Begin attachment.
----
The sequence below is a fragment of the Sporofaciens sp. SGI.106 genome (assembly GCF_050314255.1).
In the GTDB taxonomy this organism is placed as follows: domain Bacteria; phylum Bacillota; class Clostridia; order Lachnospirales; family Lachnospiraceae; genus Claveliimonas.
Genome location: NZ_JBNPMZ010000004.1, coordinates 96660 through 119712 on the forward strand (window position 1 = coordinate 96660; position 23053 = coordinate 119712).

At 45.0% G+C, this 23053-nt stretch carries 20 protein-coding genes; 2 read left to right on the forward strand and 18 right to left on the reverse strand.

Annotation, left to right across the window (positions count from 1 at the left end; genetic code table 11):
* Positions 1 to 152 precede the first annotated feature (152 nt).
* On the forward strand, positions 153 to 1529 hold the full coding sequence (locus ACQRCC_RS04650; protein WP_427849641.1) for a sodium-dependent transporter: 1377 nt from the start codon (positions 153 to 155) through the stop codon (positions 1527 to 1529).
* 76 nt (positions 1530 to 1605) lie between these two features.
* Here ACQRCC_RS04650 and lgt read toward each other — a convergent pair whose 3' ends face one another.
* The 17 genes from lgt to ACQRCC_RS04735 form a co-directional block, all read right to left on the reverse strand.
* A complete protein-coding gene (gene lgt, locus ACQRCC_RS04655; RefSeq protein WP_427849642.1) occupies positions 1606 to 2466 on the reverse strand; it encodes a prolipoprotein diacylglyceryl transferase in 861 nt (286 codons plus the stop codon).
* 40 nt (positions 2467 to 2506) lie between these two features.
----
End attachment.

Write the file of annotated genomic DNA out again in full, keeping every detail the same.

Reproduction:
The sequence below is a fragment of the Sporofaciens sp. SGI.106 genome (assembly GCF_050314255.1).
In the GTDB taxonomy this organism is placed as follows: domain Bacteria; phylum Bacillota; class Clostridia; order Lachnospirales; family Lachnospiraceae; genus Claveliimonas.
Genome location: NZ_JBNPMZ010000004.1, coordinates 96660 through 119712 on the forward strand (window position 1 = coordinate 96660; position 23053 = coordinate 119712).

At 45.0% G+C, this 23053-nt stretch carries 20 protein-coding genes; 2 read left to right on the forward strand and 18 right to left on the reverse strand.

Annotation, left to right across the window (positions count from 1 at the left end; genetic code table 11):
* Positions 1 to 152 precede the first annotated feature (152 nt).
* On the forward strand, positions 153 to 1529 hold the full coding sequence (locus ACQRCC_RS04650; protein WP_427849641.1) for a sodium-dependent transporter: 1377 nt from the start codon (positions 153 to 155) through the stop codon (positions 1527 to 1529).
* 76 nt (positions 1530 to 1605) lie between these two features.
* Here ACQRCC_RS04650 and lgt read toward each other — a convergent pair whose 3' ends face one another.
* The 17 genes from lgt to ACQRCC_RS04735 form a co-directional block, all read right to left on the reverse strand.
* A complete protein-coding gene (gene lgt, locus ACQRCC_RS04655; RefSeq protein WP_427849642.1) occupies positions 1606 to 2466 on the reverse strand; it encodes a prolipoprotein diacylglyceryl transferase in 861 nt (286 codons plus the stop codon).
* 40 nt (positions 2467 to 2506) lie between these two features.